Denver Inmates Repeatedly Complained Of Being Choked, Tasered, And Sexually Harassed By Deputies, Were Ignored

CREDIT: Shutterstock


CREDIT: Shutterstock

A new independent report reveals that the Denver Sheriff’s Department repeatedly ignored dozens of serious complaints by inmates against deputies — including numerous allegations of choking, racial epithets, and sexual harassment. The report, produced by the Denver Office Of The Independent Monitor concludes that the Denver Sheriff’s Department violated both internal policy “and national standards on law enforcement accountability.”

Over the course of three and a half years (January 2011 to June 2013) inmates filed 5,979 complaints, of which 54 were determined to involve serious misconduct. Of these complaints only three — just 6 percent of the most serious complaints — were investigated by the sheriff’s Internal Affairs Bureau. (Six other allegations were investigated after the inmates filed separate complaints through different channels.)

The Independent Monitor report was prompted by a former inmate, Jamal Hunter, who alleges deputies refused to protect him from a group of other inmates who “assaulted him and burned his genitals with scalding water.” After Hunter complained about a lack of medical attention to Deputy Edward Keller, Hunter alleges that Keller attacked him, “choking, punching and body slamming me without cause.” He was also tasered twice. When Hunter then filed a grievance about the incident, it was ignored. Now Hunter has filed a federal lawsuit against members of the Sheriff’s department.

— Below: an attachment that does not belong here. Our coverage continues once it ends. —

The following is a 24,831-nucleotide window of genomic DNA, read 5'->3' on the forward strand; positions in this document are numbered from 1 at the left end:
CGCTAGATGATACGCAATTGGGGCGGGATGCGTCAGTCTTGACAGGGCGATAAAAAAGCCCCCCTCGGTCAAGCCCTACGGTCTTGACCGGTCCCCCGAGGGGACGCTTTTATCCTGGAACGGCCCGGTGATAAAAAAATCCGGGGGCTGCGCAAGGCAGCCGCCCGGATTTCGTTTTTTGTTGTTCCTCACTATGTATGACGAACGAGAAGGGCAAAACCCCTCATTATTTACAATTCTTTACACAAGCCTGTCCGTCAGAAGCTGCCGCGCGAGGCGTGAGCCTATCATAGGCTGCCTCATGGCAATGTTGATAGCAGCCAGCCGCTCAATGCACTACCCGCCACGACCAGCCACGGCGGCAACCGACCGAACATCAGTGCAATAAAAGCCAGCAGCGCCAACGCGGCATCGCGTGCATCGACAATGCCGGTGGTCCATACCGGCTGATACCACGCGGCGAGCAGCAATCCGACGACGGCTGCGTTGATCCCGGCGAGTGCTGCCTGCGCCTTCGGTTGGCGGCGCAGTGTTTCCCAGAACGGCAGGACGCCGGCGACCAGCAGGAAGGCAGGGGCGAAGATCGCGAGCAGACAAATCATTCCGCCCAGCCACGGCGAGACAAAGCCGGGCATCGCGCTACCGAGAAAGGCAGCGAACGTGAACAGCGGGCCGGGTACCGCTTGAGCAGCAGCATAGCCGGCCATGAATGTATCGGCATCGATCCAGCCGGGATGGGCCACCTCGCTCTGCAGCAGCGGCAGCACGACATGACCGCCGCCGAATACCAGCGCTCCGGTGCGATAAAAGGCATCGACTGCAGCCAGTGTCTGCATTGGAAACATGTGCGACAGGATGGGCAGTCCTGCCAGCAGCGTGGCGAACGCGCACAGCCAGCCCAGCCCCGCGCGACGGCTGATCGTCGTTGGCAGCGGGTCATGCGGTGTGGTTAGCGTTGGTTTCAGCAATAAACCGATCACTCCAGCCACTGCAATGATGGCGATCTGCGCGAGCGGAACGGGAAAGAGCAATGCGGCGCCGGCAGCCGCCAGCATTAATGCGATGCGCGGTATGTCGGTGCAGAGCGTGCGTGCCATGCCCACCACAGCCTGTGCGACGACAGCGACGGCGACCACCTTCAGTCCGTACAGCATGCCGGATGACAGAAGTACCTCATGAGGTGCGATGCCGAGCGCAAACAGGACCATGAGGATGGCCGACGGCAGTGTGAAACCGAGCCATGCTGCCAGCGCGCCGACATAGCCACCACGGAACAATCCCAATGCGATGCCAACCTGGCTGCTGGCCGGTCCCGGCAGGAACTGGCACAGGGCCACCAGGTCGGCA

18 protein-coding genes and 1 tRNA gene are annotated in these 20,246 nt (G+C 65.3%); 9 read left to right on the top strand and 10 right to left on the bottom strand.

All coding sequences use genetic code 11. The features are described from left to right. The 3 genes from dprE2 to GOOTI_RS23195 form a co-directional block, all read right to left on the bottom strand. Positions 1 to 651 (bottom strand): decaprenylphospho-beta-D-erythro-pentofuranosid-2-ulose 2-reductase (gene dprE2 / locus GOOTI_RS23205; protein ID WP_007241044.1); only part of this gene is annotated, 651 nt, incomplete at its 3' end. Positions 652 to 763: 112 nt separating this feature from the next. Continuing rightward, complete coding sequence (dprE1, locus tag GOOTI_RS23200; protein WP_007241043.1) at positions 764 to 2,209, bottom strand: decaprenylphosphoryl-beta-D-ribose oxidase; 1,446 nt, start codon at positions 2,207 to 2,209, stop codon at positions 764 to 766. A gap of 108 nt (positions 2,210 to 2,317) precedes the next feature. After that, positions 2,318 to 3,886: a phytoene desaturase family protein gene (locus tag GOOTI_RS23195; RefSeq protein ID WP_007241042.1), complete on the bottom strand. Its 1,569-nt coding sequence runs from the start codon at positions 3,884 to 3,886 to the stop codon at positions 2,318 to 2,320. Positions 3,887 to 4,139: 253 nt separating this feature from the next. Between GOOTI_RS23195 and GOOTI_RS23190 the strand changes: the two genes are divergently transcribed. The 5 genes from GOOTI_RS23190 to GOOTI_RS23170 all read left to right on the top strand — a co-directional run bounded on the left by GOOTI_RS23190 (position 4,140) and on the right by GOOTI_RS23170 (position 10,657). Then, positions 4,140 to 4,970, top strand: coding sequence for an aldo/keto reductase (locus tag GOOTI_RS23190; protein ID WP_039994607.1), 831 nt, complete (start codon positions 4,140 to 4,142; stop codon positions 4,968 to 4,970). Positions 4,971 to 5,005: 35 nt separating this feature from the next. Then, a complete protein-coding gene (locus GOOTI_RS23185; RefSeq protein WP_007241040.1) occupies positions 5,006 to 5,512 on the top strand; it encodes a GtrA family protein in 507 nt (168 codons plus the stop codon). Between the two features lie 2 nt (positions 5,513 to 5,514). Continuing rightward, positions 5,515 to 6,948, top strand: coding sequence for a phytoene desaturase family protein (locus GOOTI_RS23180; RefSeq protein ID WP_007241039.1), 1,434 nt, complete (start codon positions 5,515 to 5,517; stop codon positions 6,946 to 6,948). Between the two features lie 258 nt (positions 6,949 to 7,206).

Members of the Denver Sheriff’s Department were told not to report allegations of serious misconduct directly to the Internal Affairs Bureau, but rather alert the “command staff” who would then decide whether or not to report the allegation.

Other serious allegations included inappropriate touching of a sexual nature, throwing objects at an inmate, slurs based on sexual orientation, use of tasters, and refusal to accommodate disabilities. Following the publication of the report this week, the Sheriff’s Department said they would investigate the other 45 complaints. Because there was no investigation, it is unclear how many of the allegations will be proven true.

About 16 percent of all grievances were filed against just four deputies, out of a force of 700. According to the Denver Post, the Denver Sheriff refused to say if any personnel would be disciplined for ignoring allegations of serious misconduct.